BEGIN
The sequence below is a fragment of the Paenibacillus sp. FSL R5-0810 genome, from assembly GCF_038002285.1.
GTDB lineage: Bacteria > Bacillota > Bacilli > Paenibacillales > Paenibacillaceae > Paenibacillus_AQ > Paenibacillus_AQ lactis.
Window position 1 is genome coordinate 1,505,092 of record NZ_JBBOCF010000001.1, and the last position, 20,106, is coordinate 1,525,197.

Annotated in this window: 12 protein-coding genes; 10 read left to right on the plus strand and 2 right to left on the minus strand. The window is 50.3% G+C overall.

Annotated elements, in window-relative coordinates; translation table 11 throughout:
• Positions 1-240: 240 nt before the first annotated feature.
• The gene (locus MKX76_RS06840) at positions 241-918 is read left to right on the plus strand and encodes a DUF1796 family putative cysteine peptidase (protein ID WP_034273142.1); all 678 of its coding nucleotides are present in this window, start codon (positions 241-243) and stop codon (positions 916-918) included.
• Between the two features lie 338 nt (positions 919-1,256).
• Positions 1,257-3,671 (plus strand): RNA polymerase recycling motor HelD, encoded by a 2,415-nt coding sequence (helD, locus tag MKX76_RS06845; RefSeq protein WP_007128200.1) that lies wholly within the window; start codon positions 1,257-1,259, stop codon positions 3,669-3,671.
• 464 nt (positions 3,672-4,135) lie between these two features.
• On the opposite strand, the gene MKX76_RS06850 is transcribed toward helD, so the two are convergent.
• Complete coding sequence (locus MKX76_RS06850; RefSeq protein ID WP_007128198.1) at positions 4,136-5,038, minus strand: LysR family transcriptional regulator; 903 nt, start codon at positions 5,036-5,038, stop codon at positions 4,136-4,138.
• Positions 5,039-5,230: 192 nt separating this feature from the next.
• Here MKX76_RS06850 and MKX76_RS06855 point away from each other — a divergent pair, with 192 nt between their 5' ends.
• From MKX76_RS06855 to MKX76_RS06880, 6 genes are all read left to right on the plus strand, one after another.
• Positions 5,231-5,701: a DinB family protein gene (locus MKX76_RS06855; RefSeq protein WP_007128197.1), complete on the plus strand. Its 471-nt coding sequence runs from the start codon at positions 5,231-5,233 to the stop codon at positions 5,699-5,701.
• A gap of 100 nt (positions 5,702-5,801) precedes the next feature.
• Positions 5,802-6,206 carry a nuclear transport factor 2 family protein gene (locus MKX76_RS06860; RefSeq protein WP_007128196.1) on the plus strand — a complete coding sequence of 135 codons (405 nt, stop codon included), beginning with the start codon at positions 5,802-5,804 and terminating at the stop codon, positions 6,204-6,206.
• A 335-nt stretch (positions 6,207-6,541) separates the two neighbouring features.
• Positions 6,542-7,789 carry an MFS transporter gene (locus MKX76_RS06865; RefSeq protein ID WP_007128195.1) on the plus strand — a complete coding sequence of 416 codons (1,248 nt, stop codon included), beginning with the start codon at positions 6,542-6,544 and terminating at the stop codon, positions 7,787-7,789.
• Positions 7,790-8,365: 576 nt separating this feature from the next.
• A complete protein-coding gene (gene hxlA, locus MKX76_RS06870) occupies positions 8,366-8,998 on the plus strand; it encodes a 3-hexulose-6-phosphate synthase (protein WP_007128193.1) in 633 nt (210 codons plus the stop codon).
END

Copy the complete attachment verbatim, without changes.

The sequence below is a fragment of the Paenibacillus sp. FSL R5-0810 genome, from assembly GCF_038002285.1.
GTDB lineage: Bacteria > Bacillota > Bacilli > Paenibacillales > Paenibacillaceae > Paenibacillus_AQ > Paenibacillus_AQ lactis.
Window position 1 is genome coordinate 1,505,092 of record NZ_JBBOCF010000001.1, and the last position, 20,106, is coordinate 1,525,197.

Annotated in this window: 12 protein-coding genes; 10 read left to right on the plus strand and 2 right to left on the minus strand. The window is 50.3% G+C overall.

Annotated elements, in window-relative coordinates; translation table 11 throughout:
• Positions 1-240: 240 nt before the first annotated feature.
• The gene (locus MKX76_RS06840) at positions 241-918 is read left to right on the plus strand and encodes a DUF1796 family putative cysteine peptidase (protein ID WP_034273142.1); all 678 of its coding nucleotides are present in this window, start codon (positions 241-243) and stop codon (positions 916-918) included.
• Between the two features lie 338 nt (positions 919-1,256).
• Positions 1,257-3,671 (plus strand): RNA polymerase recycling motor HelD, encoded by a 2,415-nt coding sequence (helD, locus tag MKX76_RS06845; RefSeq protein WP_007128200.1) that lies wholly within the window; start codon positions 1,257-1,259, stop codon positions 3,669-3,671.
• 464 nt (positions 3,672-4,135) lie between these two features.
• On the opposite strand, the gene MKX76_RS06850 is transcribed toward helD, so the two are convergent.
• Complete coding sequence (locus MKX76_RS06850; RefSeq protein ID WP_007128198.1) at positions 4,136-5,038, minus strand: LysR family transcriptional regulator; 903 nt, start codon at positions 5,036-5,038, stop codon at positions 4,136-4,138.
• Positions 5,039-5,230: 192 nt separating this feature from the next.
• Here MKX76_RS06850 and MKX76_RS06855 point away from each other — a divergent pair, with 192 nt between their 5' ends.
• From MKX76_RS06855 to MKX76_RS06880, 6 genes are all read left to right on the plus strand, one after another.
• Positions 5,231-5,701: a DinB family protein gene (locus MKX76_RS06855; RefSeq protein WP_007128197.1), complete on the plus strand. Its 471-nt coding sequence runs from the start codon at positions 5,231-5,233 to the stop codon at positions 5,699-5,701.
• A gap of 100 nt (positions 5,702-5,801) precedes the next feature.
• Positions 5,802-6,206 carry a nuclear transport factor 2 family protein gene (locus MKX76_RS06860; RefSeq protein WP_007128196.1) on the plus strand — a complete coding sequence of 135 codons (405 nt, stop codon included), beginning with the start codon at positions 5,802-5,804 and terminating at the stop codon, positions 6,204-6,206.
• A 335-nt stretch (positions 6,207-6,541) separates the two neighbouring features.
• Positions 6,542-7,789 carry an MFS transporter gene (locus MKX76_RS06865; RefSeq protein ID WP_007128195.1) on the plus strand — a complete coding sequence of 416 codons (1,248 nt, stop codon included), beginning with the start codon at positions 6,542-6,544 and terminating at the stop codon, positions 7,787-7,789.
• Positions 7,790-8,365: 576 nt separating this feature from the next.
• A complete protein-coding gene (gene hxlA, locus MKX76_RS06870) occupies positions 8,366-8,998 on the plus strand; it encodes a 3-hexulose-6-phosphate synthase (protein WP_007128193.1) in 633 nt (210 codons plus the stop codon).